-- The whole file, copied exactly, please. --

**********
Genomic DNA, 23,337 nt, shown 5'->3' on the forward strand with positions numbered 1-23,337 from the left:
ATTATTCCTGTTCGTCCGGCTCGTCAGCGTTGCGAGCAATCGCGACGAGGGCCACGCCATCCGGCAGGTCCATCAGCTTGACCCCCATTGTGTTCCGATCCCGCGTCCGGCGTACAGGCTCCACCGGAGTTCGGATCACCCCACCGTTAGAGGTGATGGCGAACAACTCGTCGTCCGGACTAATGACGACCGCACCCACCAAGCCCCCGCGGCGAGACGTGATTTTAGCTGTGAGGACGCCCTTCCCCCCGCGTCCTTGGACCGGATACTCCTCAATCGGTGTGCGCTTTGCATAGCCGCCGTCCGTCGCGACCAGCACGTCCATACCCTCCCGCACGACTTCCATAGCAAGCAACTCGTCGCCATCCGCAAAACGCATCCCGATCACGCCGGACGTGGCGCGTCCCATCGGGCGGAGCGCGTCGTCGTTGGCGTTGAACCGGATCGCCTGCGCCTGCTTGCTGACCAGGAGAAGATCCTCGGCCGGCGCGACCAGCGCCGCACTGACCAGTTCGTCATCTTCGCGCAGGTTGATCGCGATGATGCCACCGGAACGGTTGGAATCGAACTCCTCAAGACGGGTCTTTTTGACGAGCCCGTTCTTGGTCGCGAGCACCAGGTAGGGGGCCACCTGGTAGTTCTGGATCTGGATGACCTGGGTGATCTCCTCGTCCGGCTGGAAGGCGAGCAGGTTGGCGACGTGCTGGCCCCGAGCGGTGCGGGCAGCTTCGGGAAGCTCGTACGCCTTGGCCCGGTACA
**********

Genomic DNA, 23,337 nt, shown 5'->3' on the forward strand with positions numbered 1-23,337 from the left:
ATTATTCCTGTTCGTCCGGCTCGTCAGCGTTGCGAGCAATCGCGACGAGGGCCACGCCATCCGGCAGGTCCATCAGCTTGACCCCCATTGTGTTCCGATCCCGCGTCCGGCGTACAGGCTCCACCGGAGTTCGGATCACCCCACCGTTAGAGGTGATGGCGAACAACTCGTCGTCCGGACTAATGACGACCGCACCCACCAAGCCCCCGCGGCGAGACGTGATTTTAGCTGTGAGGACGCCCTTCCCCCCGCGTCCTTGGACCGGATACTCCTCAATCGGTGTGCGCTTTGCATAGCCGCCGTCCGTCGCGACCAGCACGTCCATACCCTCCCGCACGACTTCCATAGCAAGCAACTCGTCGCCATCCGCAAAACGCATCCCGATCACGCCGGACGTGGCGCGTCCCATCGGGCGGAGCGCGTCGTCGTTGGCGTTGAACCGGATCGCCTGCGCCTGCTTGCTGACCAGGAGAAGATCCTCGGCCGGCGCGACCAGCGCCGCACTGACCAGTTCGTCATCTTCGCGCAGGTTGATCGCGATGATGCCACCGGAACGGTTGGAATCGAACTCCTCAAGACGGGTCTTTTTGACGAGCCCGTTCTTGGTCGCGAGCACCAGGTAGGGGGCCACCTGGTAGTTCTGGATCTGGATGACCTGGGTGATCTCCTCGTCCGGCTGGAAGGCGAGCAGGTTGGCGACGTGCTGGCCCCGAGCGGTGCGGGCAGCTTCGGGAAGCTCGTACGCCTTGGCCCGGTACA